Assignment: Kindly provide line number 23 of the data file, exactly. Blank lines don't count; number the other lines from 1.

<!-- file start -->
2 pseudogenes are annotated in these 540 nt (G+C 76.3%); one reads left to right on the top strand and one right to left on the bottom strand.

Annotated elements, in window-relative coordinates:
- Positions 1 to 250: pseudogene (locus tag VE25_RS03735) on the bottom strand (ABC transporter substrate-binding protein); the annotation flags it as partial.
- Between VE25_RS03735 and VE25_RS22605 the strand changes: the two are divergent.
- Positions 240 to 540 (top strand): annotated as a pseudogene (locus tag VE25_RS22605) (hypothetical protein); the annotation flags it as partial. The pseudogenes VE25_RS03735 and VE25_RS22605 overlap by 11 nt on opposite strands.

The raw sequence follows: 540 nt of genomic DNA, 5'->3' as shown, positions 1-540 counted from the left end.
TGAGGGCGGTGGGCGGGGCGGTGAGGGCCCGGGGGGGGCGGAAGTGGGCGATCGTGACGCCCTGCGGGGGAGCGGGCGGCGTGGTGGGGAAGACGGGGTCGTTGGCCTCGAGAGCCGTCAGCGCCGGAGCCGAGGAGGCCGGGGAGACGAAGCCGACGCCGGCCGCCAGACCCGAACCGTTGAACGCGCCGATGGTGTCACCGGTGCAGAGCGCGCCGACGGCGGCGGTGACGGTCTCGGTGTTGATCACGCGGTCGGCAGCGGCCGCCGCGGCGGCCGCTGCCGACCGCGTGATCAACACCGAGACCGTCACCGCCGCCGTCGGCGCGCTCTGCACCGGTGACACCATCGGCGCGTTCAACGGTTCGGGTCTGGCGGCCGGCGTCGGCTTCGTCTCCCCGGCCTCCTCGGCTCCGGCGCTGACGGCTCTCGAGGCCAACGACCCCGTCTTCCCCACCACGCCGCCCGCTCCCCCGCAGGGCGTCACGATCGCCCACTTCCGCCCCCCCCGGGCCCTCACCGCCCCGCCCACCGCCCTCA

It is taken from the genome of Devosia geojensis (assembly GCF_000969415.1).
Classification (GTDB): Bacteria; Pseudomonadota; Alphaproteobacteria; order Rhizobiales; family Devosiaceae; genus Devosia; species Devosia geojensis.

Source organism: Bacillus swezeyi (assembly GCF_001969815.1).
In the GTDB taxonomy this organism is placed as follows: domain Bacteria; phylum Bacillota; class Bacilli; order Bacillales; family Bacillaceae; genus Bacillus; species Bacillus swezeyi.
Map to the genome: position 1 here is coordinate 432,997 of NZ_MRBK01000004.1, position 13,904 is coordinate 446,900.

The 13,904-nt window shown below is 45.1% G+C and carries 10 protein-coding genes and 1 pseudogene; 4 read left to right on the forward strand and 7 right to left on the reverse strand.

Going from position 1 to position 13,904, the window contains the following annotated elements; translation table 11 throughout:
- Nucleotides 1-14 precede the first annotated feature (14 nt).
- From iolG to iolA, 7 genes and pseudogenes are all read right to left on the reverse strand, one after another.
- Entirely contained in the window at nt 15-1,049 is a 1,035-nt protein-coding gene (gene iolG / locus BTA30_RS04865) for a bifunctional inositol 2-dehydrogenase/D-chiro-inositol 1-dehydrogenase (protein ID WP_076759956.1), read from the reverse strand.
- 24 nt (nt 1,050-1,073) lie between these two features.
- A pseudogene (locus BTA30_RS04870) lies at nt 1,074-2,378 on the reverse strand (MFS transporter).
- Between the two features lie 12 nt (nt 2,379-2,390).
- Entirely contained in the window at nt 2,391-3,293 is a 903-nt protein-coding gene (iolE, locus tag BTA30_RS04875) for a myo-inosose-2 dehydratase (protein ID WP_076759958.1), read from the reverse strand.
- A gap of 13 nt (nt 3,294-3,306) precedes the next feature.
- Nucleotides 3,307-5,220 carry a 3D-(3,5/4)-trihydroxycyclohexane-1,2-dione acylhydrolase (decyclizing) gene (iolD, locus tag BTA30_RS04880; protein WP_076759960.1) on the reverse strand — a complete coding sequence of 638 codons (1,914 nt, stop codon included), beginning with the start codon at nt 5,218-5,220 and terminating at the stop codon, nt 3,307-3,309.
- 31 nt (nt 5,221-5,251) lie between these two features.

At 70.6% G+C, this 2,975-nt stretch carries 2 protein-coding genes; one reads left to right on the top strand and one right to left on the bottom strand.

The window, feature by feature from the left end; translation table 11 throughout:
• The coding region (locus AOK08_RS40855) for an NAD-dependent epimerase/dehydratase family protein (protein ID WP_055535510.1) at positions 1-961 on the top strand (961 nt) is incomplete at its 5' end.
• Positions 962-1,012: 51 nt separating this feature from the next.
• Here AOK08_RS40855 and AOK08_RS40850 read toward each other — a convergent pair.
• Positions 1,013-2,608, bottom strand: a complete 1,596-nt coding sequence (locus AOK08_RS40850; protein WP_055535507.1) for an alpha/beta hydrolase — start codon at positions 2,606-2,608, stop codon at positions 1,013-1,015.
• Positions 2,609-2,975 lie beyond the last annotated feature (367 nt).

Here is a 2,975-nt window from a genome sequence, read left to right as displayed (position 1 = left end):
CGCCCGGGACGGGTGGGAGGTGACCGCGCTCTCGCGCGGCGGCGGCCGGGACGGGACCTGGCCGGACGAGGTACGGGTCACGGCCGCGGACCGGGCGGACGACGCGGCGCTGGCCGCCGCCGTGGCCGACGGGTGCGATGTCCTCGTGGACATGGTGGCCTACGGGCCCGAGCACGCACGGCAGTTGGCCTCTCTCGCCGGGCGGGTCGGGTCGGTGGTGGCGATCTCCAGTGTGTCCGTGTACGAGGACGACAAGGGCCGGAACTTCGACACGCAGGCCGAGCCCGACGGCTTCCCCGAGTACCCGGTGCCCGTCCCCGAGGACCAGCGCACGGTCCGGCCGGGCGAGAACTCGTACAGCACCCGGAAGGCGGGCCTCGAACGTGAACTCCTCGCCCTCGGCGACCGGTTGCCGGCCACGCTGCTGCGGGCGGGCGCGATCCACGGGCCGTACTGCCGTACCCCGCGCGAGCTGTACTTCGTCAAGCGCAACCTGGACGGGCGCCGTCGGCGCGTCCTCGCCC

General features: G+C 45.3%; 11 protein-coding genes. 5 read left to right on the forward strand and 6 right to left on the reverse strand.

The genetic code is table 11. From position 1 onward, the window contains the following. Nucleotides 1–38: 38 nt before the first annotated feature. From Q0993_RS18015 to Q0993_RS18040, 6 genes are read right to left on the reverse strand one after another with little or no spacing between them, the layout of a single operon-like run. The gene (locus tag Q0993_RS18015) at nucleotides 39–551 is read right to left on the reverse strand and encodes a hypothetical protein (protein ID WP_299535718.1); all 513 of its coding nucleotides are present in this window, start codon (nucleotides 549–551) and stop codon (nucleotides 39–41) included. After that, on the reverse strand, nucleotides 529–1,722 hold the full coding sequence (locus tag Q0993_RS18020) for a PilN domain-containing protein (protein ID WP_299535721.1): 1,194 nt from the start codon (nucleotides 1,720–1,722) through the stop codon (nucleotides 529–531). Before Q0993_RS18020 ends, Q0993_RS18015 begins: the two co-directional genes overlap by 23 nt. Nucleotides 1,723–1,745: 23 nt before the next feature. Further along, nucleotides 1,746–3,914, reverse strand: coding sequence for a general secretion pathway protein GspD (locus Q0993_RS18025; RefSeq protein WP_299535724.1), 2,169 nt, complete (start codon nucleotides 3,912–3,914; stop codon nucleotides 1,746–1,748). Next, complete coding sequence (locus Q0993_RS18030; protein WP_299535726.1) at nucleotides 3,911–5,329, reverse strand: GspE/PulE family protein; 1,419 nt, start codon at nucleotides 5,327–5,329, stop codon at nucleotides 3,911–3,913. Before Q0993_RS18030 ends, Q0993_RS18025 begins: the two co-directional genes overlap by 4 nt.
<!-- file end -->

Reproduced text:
- Nucleotides 3,307-5,220 carry a 3D-(3,5/4)-trihydroxycyclohexane-1,2-dione acylhydrolase (decyclizing) gene (iolD, locus tag BTA30_RS04880; protein WP_076759960.1) on the reverse strand — a complete coding sequence of 638 codons (1,914 nt, stop codon included), beginning with the start codon at nt 5,218-5,220 and terminating at the stop codon, nt 3,307-3,309.